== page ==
In our last blog we introduced a resource aimed at teaching our children to read and write through various ways. These tips can sometimes be unconventional and may seem like they don’t have any correlation to learning to read and write. However, the brain is a miraculous organ that learns in many different and unique ways! Without further ado, here are six more tips from 101 Ways to Help Your Child Learn to Read & Write by Mary and Richard Behm!
Success in School
If you have been following our blog for a while, you may have noticed that we are very interested in School Success and what we, as parents, can do to assist our children in this endeavor. There are numerous tips, tricks and ways to accomplish school success, but here are a few we may not have talked about before!
Bring Home the Books!
We should encourage our children to bring home their books from school, especially the ones they are required to read in class. This will not only jump-start a conversation about what they are learning or reading in school, but it also demonstrates our interest in what our children are reading. By having them read a section to us, or discuss what they like and dislike, we are encouraging them to think critically about what they are reading. The ability to discuss their own opinions on what they are reading also gives them a better insight and understanding of the materials they are interacting with on a regular.
Make Time for Homework
When we have something important to do, we often procrastinate or avoid it until it is absolutely necessary to get it done. Children are no exception to this, which is why it is important to make the time for our children to sit quietly and work on what homework they may have, or to simply sit and read quietly. Making this time a pleasurable experience is critical! Learning should always be encouraged and, if at all possible, made enjoyable! Parents can invest this time with their children as a way of learning and struggling together to get the work done. This demonstrates to our children that we are in this together and that they can trust us to be present and helpful.
During the day, while we are at work, or while the children are at school, it may be that we see or hear something that makes us think about them. When this happens, we should write down what we were thinking and encourage our children to do the same, then compare those notes when we are together again. For example, “Today, I saw a red bird outside the office window. It made me think of you and what you might be seeing outside the school windows.” We can use notes to start conversations and let our children know that we are thinking about them throughout the day.
Bedtime (along with doctor visits and sometimes, bath time) is an oft-resisted ritual. Children worry they might miss out on something. How can they sleep when there is so much going on? For this reason, it is important to establish rituals to prepare our children for sleep. Rituals create expectations, structure and a feeling of security for our children, so that even if their day is not going well, they have something they can look forward to or hang on to.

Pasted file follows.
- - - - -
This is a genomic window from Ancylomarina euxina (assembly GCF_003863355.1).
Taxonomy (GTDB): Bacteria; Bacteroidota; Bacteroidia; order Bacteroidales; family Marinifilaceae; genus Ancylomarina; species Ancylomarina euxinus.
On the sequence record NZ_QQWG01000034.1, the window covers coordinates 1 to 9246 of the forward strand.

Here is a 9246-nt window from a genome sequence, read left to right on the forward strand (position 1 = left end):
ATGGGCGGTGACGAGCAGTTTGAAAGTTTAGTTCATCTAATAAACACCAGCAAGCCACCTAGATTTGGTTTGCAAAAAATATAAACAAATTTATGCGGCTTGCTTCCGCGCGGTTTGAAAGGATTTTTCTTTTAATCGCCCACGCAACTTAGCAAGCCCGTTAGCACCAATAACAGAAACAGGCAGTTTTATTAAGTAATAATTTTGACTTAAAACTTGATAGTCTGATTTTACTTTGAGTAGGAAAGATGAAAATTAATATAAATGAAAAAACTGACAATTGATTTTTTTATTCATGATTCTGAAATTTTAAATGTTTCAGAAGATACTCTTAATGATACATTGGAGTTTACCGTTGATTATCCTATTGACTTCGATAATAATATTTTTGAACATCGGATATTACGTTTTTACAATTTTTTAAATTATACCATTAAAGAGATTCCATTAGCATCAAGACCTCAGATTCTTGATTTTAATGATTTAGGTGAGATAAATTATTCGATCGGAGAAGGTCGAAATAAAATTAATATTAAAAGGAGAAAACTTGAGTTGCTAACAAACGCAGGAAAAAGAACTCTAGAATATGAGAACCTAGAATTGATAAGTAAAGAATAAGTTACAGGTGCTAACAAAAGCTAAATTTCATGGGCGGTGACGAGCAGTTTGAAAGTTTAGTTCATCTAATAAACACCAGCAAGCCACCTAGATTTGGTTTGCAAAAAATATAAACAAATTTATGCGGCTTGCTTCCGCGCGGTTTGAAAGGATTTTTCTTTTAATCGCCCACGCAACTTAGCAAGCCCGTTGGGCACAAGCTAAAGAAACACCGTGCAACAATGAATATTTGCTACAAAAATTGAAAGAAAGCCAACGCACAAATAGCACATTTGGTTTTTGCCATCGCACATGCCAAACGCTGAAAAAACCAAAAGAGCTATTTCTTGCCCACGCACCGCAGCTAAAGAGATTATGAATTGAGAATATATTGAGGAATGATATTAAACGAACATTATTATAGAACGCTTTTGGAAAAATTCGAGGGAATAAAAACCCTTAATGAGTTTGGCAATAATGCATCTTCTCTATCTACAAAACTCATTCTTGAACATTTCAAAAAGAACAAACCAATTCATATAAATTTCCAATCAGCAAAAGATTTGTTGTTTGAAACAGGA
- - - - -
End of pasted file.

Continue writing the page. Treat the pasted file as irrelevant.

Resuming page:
The idea of bedtime stories is not new. Many people already read stories to their children before bed. However, wouldn’t it be interesting to flip the script? Instead of reading the bedtime story, we are read to! Reading aloud is important to pronunciation and vocabulary retention. Encouraging our children to read to us at bedtime helps them better understand their language and allows them some control over bedtime.
As we grow up, our memories sometimes fade and we forget simple moments with our parents. In the same way that our school skills become duller over summer break, our memories become less clear when we are not actively talking about them. An easy way to sharpen our memories is to keep a diary or journal. As we grow older, journaling can fall by the wayside, but if it is established in early years the habit is hard to break. At bedtime, we can set aside some time to write down the events of the day with our children. By doing so we can create a written record of happy times, or even sad moments that we learned from, and we are creating a conversation between ourselves and our children. This gives them a moment to talk about the things that happened in their day, what in their day mattered to them, and what they are really looking forward to for the next day.
Talk about Dreams
Dreams are a window into our consciousness. While Freud’s dream interpretation has been mostly debunked, there is something to be said about what our dreams say about our waking life. Over breakfast in the morning, we can start a conversation with our children about their dreams. Were they good dreams? What do we think they mean? We can share our dreams as well, especially if they are silly. Discussing the meaning behind what our brain is telling us through dreams gives us an opportunity to be introspective and to think critically. Dream journaling is another excellent habit to develop in early childhood because it gives us an opportunity to develop a trust and understanding of who we are and what things negatively and positively affect our dreams.
Interested in more ways to help your child with reading and writing? Check out this week’s resource through the Amazon link below!
For our next post we will be returning to the topic of technology and our children. We hope to shed some light on potential hazards when texting, what smartphone apps to be wary of, and how we can continue to keep our children safe in a technological world! As always, we look forward to reading your comments and suggestions!